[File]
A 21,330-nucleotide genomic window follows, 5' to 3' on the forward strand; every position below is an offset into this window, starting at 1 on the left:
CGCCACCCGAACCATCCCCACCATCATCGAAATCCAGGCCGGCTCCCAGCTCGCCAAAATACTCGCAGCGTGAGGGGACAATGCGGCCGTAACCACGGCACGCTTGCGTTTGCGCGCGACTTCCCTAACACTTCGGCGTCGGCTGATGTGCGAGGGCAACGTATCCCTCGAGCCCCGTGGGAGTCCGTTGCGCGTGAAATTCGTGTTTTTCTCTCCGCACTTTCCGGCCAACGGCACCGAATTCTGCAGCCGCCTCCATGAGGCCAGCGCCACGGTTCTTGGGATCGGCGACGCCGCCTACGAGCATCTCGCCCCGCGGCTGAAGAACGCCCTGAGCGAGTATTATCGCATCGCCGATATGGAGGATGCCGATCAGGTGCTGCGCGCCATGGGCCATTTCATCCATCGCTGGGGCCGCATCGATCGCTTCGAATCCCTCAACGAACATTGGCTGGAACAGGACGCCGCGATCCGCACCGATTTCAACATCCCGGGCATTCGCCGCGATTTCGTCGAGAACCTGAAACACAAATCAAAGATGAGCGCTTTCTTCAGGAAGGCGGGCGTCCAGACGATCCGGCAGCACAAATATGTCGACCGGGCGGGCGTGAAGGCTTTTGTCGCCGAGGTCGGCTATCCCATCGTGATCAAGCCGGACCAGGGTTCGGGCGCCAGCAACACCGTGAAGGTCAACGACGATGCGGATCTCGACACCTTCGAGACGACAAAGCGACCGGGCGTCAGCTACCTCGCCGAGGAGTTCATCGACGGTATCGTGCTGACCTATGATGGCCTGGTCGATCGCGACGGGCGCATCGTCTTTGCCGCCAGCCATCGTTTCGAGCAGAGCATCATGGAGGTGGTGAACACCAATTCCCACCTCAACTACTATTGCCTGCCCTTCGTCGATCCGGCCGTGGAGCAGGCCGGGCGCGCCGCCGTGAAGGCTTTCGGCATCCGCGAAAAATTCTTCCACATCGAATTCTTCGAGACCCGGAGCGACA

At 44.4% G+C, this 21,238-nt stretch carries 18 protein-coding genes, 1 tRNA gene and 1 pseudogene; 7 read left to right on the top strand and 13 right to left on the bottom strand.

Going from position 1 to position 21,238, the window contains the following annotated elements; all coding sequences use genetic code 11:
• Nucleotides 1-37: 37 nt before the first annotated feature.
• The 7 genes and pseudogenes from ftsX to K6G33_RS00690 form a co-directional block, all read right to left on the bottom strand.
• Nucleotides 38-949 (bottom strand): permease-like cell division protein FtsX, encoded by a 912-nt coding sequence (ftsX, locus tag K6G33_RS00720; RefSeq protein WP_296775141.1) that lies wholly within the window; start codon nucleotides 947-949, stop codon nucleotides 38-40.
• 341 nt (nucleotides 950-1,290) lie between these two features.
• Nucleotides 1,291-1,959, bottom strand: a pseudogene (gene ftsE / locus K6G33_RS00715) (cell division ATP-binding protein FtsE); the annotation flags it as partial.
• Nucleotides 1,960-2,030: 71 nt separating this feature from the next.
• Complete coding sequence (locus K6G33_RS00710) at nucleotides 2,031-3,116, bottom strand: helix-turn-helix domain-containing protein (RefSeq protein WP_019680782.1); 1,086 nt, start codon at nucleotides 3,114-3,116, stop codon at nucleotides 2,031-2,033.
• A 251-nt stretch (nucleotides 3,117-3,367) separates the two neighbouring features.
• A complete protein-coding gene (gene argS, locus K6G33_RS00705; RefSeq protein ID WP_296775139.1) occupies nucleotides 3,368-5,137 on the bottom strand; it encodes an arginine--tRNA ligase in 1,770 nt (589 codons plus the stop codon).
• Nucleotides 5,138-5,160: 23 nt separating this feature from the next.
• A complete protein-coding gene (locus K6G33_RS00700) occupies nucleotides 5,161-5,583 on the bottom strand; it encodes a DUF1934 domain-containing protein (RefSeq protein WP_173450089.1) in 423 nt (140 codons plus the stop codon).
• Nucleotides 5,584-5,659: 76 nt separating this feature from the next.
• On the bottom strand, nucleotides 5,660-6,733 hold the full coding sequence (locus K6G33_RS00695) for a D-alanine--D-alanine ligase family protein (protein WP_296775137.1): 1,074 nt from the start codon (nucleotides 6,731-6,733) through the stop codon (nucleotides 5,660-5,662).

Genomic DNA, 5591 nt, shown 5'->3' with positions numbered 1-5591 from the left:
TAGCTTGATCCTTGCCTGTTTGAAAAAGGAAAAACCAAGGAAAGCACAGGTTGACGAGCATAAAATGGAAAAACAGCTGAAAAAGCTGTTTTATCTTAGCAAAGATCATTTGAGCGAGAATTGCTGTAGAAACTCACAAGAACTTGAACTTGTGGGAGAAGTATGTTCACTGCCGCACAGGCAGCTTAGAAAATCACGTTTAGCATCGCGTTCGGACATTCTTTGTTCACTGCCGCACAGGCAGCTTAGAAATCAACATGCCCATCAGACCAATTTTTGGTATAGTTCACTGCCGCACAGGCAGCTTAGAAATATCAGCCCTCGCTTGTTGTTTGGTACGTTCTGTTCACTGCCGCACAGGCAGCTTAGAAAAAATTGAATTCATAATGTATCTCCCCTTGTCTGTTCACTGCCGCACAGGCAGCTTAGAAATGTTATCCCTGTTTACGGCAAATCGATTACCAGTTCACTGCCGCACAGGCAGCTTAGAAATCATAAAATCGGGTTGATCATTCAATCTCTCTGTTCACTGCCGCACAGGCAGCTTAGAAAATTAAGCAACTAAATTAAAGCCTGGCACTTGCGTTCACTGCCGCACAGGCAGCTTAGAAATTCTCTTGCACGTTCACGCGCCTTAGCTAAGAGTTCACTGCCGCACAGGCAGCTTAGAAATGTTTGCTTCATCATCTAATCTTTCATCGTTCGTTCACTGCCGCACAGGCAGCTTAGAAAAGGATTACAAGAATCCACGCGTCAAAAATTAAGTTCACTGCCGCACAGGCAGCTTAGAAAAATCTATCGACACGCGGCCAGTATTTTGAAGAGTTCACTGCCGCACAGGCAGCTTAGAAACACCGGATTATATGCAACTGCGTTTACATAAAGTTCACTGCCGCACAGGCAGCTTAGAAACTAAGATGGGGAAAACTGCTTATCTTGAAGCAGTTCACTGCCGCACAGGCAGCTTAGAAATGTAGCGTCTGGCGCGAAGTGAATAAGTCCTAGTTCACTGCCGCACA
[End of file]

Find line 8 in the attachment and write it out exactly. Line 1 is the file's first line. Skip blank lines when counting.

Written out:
• 341 nt (nucleotides 950-1,290) lie between these two features.